Tourism sector shows signs of life in Georgia

Tourism sector shows signs of life in Georgia

By: Felipe Rivas 

2 min read September 2020 — In the Peach State, and throughout the world, the coronavirus decimated the travel and hospitality industry. Though the tourism sector remains among the most embattled sectors of Georgia’s economy, data trending in the right direction coupled with recent developments in the airline industry and a new museum coming to the Atlanta area are reasons to celebrate in the midst of a bleak year for the sector. 

Coming off a Super Bowl year in 2019, Atlanta, and the state of Georgia, was prepared to continue showing Southern hospitality to millions of tourists and guests. As of January, more than 500,000 people were employed in the hospitality sector across the state of Georgia, according the the U.S Bureau of Labor. But by April, as shelter in place measures and global travel restrictions were in full effect, the number of hospitality sector workers dropped precipitously to around 284,000 in a matter of weeks. According to the data, however, employment in the tourism sector has trended upward, month after month, since April, and currently over 420,000 Georgians are employed in the sector. 

While the tourism data is promising, the top U.S. airlines are doing their part to increase consumer confidence in the face of the coronavirus. United, American and Atlanta-based Delta this week announced they would drop most change fees for good. Change fees have long been a steady revenue stream for the airlines at the expense of the customer experience. For Delta, flexibility and maintaining health standards has been a major priority during the coronavirus pandemic. “We’ve said before that we need to approach flexibility differently than this industry has in the past, and today’s announcement builds on that promise to ensure we’re offering industry-leading flexibility, space and care to our customers,” Delta CEO Ed Bastian said in a press release. “We want our customers to book and travel with peace of mind, knowing that we’ll continue evaluating our policies to maintain the high standard of flexibility they expect,” he said. 

And while the tourism sector in Georgia sang the blues for the better part of this year, a new museum experience announcement will bring a much-needed change of tune to the region. The Grammy Foundation along with the Georgia Music Accord on Monday approved the Grammy Museum Experience in Atlanta. The Georgia Music Accord is exploring possible sites for the museum experience and locating funding sources, according to Saporta Report. The four pillars that will solidify the museum in Atlanta revolve around education, economic impact, workforce development and a celebration of Georgia’s musical heritage, according to the news outlet. Additionally, the museum reportedly is envisioned to have a scoring stage that would work on music scores for movies, TV shows and video gaming.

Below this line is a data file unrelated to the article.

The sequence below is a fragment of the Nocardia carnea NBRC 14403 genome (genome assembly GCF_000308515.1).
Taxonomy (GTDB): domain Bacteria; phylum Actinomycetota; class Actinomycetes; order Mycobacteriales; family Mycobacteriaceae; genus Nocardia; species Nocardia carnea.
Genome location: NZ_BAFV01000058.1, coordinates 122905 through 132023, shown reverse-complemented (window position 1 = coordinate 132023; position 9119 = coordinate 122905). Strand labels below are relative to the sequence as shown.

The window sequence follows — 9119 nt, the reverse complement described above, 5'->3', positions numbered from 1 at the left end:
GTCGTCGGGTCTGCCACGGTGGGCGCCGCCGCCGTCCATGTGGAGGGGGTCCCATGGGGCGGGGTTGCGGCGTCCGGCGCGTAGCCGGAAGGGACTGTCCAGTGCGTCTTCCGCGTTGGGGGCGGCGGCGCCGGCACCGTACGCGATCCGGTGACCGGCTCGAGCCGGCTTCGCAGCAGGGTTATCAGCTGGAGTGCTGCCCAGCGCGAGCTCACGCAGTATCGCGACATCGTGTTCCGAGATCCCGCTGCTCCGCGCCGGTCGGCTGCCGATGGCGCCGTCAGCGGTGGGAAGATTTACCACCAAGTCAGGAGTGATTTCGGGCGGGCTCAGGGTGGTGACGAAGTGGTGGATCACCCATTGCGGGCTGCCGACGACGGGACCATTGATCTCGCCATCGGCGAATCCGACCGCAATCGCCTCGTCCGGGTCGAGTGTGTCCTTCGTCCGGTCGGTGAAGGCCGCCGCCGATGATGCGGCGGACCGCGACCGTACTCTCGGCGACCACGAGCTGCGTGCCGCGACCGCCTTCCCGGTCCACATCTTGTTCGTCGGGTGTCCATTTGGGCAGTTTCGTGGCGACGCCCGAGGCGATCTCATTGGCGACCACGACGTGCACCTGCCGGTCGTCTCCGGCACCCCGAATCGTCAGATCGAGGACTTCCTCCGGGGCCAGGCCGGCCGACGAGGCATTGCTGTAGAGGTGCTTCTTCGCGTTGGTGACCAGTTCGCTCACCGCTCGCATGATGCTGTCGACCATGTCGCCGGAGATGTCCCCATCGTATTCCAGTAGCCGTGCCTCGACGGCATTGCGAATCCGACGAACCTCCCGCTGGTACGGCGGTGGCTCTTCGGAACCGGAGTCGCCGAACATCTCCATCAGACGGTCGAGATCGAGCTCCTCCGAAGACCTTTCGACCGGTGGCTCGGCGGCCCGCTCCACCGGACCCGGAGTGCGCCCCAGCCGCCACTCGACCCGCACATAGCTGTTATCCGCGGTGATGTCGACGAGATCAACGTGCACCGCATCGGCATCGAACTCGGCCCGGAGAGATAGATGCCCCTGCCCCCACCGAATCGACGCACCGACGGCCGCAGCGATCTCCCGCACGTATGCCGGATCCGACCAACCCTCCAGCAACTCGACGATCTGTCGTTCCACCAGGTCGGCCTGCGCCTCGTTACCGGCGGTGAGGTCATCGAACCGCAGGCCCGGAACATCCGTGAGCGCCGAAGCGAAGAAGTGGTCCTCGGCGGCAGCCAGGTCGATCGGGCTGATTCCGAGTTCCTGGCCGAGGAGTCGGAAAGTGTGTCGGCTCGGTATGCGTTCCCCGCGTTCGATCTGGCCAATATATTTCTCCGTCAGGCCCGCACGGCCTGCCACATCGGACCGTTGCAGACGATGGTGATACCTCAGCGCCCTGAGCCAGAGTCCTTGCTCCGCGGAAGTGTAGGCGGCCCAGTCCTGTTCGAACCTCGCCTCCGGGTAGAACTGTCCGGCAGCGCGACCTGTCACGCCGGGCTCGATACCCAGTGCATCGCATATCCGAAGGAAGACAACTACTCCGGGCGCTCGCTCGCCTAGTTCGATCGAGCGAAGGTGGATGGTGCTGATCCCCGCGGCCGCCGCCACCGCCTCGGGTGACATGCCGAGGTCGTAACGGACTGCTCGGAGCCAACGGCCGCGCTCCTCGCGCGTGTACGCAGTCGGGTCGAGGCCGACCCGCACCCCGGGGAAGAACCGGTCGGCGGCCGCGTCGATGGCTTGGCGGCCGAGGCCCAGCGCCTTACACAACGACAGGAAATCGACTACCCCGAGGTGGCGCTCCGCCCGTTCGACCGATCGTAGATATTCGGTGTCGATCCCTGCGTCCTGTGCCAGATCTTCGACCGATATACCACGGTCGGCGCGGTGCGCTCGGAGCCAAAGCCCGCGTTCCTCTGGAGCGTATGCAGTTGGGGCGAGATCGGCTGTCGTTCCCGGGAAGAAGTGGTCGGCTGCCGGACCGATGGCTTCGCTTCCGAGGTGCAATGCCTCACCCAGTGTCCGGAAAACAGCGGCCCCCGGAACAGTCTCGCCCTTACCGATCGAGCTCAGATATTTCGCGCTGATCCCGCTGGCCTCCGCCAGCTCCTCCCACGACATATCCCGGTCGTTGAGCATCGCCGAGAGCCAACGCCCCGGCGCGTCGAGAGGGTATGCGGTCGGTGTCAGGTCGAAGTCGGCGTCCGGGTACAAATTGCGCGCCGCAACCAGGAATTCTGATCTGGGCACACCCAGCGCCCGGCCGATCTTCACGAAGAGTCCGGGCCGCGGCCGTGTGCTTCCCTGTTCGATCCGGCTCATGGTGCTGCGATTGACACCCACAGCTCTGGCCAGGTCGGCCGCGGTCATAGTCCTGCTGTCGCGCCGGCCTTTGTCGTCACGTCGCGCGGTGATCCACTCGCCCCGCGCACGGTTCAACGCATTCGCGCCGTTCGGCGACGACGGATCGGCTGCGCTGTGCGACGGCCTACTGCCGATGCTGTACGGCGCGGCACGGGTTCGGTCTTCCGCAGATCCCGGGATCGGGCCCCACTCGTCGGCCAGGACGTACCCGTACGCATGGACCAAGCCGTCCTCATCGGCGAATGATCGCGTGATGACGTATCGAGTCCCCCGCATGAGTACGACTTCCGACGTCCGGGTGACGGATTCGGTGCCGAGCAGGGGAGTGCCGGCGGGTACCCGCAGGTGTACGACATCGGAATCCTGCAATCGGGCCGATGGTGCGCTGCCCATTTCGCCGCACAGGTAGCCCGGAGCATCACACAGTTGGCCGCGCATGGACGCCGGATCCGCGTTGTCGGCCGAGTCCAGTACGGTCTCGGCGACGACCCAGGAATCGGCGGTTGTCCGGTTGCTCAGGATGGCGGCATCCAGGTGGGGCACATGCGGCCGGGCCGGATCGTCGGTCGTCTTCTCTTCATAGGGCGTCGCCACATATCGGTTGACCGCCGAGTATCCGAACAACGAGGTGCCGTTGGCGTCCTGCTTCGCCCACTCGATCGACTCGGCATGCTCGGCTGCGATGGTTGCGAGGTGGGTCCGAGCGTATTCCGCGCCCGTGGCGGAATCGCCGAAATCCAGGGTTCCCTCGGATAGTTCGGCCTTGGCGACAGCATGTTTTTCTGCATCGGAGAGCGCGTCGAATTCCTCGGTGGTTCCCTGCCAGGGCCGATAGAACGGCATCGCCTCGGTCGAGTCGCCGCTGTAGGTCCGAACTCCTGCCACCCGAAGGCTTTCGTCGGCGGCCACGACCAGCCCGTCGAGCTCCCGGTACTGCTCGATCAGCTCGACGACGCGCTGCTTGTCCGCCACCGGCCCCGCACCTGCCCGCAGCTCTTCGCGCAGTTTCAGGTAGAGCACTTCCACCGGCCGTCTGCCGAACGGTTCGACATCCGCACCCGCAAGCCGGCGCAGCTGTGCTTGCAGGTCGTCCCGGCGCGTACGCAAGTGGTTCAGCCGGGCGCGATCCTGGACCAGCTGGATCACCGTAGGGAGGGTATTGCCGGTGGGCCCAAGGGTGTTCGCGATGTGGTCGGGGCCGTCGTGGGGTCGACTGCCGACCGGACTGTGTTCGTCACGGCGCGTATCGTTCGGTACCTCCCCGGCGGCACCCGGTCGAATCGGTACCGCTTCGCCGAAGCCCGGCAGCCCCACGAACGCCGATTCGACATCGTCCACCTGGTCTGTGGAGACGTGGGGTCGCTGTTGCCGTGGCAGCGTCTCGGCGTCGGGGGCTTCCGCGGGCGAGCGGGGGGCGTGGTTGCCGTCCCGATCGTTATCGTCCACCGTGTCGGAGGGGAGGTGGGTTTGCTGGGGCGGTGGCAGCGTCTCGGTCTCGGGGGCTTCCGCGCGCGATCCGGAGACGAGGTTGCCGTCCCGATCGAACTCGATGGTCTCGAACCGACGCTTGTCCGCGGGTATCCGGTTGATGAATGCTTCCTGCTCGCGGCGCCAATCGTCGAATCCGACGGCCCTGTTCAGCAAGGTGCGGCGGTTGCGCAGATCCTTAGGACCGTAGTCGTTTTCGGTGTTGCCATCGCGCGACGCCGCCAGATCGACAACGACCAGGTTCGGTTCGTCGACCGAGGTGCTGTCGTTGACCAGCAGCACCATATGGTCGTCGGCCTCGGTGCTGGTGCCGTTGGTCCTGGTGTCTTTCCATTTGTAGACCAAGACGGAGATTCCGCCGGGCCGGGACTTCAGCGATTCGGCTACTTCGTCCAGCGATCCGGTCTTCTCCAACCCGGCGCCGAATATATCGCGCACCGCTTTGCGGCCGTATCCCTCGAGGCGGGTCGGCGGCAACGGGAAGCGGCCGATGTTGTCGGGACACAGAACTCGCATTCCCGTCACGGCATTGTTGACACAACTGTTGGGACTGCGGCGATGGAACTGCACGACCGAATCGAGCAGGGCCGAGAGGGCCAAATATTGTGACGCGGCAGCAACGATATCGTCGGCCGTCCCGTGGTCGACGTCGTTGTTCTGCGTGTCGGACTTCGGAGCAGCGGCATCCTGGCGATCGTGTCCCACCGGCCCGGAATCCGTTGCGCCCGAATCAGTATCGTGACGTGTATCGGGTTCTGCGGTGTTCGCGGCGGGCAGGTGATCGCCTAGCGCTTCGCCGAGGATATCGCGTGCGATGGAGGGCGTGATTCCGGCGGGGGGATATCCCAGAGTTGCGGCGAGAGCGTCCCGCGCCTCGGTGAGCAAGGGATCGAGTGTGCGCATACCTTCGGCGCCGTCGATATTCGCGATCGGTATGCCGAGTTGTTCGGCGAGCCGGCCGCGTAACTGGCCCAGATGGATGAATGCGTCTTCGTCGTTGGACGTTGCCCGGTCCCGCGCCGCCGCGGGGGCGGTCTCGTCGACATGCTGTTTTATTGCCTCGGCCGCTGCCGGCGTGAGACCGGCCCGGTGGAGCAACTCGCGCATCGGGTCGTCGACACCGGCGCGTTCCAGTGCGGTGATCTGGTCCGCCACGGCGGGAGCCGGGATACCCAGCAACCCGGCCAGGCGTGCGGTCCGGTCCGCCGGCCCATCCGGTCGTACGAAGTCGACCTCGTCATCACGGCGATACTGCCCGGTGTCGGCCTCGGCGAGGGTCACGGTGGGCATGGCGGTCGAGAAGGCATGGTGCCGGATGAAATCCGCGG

Georgia’s business reputation stays strong in midst of pandemic

Georgia’s business reputation stays strong in midst of pandemic

By: Felipe Rivas

2 min read July 2020 — The Peach State’s methodical investments in economic development, workforce training, support for small businesses, and overall pro-business environment continue to pay dividends for the region, even in the midst of a global pandemic.


Georgia was once again celebrated as a leader in economic development in June by Area Development Magazine, which awarded the state its 12th Silver Shovel Award. This distinction, Georgia’s 11th consecutive award, celebrates the region’s excellence in economic activity, job creation and investment attraction. Besides this latest recognition, the region also saw significant technology-based business expansion in June, while its film industry readies to meet pent-up studio demand, which is set to employ some 40,000 people — a significant boon to the local economy afflicted by coronavirus-related challenges.